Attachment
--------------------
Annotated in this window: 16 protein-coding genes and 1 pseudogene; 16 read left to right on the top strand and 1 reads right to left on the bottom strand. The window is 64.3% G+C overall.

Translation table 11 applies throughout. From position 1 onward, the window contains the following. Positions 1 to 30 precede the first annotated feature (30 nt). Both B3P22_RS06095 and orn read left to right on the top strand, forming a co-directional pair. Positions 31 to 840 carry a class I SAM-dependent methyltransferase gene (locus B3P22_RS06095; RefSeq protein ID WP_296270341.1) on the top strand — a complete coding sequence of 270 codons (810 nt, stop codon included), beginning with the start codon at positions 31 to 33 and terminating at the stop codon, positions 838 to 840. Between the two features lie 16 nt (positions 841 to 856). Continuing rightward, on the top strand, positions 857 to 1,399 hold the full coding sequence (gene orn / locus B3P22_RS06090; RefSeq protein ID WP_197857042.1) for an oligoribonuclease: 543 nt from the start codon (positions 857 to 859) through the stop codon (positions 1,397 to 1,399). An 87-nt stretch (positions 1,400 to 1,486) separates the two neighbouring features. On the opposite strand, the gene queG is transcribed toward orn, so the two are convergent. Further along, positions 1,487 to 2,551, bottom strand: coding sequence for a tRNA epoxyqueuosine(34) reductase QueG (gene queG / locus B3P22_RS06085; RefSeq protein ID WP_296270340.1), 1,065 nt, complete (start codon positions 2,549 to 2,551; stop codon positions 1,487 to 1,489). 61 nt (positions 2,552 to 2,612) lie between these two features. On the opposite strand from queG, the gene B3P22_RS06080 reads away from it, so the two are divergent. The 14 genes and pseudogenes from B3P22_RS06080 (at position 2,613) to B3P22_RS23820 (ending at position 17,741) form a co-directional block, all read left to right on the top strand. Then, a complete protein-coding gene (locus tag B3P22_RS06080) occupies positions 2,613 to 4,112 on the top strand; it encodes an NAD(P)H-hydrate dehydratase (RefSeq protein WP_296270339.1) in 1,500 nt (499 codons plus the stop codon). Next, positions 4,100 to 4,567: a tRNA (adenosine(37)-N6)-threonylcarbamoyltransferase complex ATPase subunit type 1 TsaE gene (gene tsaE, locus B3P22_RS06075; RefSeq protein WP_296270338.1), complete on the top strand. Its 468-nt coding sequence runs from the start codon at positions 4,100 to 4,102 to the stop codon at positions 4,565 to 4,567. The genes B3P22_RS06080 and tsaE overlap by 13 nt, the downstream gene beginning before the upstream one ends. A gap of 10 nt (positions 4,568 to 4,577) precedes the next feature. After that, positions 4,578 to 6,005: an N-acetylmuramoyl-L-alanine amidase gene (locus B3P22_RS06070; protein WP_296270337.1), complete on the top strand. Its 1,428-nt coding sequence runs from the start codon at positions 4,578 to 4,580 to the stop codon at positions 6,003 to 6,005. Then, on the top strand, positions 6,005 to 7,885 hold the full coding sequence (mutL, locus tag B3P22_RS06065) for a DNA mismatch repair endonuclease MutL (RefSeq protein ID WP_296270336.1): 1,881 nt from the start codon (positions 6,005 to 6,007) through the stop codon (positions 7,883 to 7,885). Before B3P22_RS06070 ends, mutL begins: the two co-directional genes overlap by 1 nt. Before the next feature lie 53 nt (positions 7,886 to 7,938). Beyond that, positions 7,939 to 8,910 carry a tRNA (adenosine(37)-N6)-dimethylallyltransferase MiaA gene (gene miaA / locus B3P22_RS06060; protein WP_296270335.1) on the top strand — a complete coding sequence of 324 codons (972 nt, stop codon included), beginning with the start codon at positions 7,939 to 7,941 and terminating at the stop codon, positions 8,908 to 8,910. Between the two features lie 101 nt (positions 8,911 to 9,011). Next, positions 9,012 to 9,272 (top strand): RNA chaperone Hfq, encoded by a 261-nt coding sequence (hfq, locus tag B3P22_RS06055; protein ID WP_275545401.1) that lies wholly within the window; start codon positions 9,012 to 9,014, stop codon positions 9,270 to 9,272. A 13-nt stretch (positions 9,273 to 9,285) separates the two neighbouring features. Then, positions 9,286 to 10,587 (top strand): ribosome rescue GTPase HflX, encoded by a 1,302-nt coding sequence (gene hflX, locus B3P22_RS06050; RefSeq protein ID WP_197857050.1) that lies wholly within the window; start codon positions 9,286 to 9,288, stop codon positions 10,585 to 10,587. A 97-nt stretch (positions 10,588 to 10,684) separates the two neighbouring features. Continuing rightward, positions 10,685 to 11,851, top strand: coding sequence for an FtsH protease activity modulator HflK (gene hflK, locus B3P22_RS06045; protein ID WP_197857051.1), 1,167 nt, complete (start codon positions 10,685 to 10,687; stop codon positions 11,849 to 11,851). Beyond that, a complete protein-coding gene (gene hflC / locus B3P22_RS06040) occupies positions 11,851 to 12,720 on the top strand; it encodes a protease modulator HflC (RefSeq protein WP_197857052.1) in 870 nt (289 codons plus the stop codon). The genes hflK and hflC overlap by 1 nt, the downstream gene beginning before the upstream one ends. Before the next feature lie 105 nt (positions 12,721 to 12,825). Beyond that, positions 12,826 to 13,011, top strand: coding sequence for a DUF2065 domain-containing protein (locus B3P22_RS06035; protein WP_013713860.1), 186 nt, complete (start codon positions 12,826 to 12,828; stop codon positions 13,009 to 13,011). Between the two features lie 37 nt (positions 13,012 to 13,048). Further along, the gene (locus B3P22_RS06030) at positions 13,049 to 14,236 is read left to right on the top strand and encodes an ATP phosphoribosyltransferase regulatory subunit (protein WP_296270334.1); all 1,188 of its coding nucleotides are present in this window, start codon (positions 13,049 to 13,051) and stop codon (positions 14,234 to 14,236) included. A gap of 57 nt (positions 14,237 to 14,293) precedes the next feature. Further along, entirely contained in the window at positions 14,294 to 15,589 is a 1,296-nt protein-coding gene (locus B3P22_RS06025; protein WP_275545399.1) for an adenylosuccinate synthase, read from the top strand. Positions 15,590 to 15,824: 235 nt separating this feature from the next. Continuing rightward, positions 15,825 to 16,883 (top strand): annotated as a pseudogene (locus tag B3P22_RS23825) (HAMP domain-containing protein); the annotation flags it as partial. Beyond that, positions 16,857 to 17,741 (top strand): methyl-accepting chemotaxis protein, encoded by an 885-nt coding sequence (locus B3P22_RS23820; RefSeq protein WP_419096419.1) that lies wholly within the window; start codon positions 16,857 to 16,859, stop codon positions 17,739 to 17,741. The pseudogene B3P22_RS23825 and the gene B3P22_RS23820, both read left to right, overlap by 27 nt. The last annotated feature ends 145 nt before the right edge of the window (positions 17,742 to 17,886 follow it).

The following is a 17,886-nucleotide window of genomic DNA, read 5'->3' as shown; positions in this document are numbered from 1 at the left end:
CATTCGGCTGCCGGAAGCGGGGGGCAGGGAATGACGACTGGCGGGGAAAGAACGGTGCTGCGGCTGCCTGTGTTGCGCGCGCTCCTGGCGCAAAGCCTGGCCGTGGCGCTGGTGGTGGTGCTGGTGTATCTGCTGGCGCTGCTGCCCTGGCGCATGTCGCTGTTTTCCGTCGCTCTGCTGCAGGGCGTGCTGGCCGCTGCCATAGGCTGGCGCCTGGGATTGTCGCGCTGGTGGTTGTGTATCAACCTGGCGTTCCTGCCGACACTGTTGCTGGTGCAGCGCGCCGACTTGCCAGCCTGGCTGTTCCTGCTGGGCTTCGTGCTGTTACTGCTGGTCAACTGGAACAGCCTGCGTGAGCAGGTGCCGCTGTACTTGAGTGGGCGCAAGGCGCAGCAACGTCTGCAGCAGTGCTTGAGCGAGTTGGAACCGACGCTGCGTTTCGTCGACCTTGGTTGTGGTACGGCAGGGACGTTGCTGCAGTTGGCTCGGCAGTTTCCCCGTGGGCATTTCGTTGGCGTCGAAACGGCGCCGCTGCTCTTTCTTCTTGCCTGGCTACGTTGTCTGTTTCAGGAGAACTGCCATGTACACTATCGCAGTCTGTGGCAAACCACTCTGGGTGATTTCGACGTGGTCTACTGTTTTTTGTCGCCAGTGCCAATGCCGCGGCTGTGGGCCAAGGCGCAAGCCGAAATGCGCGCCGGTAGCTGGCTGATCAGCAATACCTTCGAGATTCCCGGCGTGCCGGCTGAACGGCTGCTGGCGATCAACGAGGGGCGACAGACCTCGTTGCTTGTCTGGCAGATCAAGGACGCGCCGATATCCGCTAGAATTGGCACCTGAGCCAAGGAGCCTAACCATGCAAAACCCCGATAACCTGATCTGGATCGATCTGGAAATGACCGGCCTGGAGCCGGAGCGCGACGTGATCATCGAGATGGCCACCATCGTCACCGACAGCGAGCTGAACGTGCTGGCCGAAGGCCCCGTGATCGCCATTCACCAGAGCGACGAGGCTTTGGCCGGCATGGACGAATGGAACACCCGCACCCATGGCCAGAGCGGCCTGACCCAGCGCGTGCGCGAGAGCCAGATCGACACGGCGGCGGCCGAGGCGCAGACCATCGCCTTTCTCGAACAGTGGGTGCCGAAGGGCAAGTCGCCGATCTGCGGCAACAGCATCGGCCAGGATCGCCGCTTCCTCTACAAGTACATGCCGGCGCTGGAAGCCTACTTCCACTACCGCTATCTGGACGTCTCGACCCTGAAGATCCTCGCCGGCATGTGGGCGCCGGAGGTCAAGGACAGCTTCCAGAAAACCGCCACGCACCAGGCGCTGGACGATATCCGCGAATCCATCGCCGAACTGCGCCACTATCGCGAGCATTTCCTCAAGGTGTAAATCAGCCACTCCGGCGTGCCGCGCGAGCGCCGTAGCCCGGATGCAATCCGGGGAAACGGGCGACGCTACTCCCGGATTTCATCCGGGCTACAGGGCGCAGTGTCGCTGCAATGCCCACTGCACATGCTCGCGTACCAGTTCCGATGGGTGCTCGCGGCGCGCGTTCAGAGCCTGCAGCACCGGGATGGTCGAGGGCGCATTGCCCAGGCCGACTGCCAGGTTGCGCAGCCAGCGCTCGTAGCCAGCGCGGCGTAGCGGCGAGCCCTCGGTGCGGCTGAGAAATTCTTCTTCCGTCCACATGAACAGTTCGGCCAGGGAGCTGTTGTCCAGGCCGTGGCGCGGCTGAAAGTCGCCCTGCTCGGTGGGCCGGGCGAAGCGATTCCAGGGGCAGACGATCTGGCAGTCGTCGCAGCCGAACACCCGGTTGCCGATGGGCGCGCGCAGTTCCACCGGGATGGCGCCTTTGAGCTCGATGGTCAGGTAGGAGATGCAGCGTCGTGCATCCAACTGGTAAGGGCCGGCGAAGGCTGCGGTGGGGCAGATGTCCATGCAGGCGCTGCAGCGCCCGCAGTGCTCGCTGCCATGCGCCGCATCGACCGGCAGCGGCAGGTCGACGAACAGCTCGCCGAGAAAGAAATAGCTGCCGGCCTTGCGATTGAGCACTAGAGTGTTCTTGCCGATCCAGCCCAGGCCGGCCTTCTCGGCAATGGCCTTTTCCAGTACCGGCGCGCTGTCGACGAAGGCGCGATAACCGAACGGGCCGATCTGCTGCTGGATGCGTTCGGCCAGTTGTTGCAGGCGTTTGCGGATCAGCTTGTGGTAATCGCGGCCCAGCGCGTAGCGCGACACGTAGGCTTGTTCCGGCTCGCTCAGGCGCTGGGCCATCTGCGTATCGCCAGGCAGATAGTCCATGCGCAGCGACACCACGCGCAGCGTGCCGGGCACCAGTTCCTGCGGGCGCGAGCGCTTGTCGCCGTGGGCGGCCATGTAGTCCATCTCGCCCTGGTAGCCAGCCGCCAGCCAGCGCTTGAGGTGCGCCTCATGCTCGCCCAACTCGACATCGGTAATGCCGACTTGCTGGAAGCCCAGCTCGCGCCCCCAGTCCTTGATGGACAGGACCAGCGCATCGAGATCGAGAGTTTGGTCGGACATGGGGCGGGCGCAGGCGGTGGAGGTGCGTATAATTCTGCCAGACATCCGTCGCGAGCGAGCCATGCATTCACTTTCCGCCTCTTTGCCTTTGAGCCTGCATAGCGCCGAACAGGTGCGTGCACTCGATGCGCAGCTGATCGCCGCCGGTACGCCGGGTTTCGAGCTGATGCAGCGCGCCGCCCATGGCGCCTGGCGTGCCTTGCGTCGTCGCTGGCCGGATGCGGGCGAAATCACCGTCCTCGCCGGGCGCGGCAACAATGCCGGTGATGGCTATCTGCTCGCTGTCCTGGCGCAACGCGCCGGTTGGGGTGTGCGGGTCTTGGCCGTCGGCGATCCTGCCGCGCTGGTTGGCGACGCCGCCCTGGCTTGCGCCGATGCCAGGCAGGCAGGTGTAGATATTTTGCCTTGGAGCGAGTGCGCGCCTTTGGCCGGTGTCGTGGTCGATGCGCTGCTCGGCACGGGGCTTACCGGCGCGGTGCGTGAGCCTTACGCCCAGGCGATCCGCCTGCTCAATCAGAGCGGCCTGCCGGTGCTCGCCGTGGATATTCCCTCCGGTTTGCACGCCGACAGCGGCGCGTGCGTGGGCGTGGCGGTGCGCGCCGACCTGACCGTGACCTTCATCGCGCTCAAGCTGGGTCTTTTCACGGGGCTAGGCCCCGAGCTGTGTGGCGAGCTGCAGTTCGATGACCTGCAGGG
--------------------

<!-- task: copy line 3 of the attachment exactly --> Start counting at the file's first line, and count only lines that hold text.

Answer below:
The following is a 17,886-nucleotide window of genomic DNA, read 5'->3' as shown; positions in this document are numbered from 1 at the left end: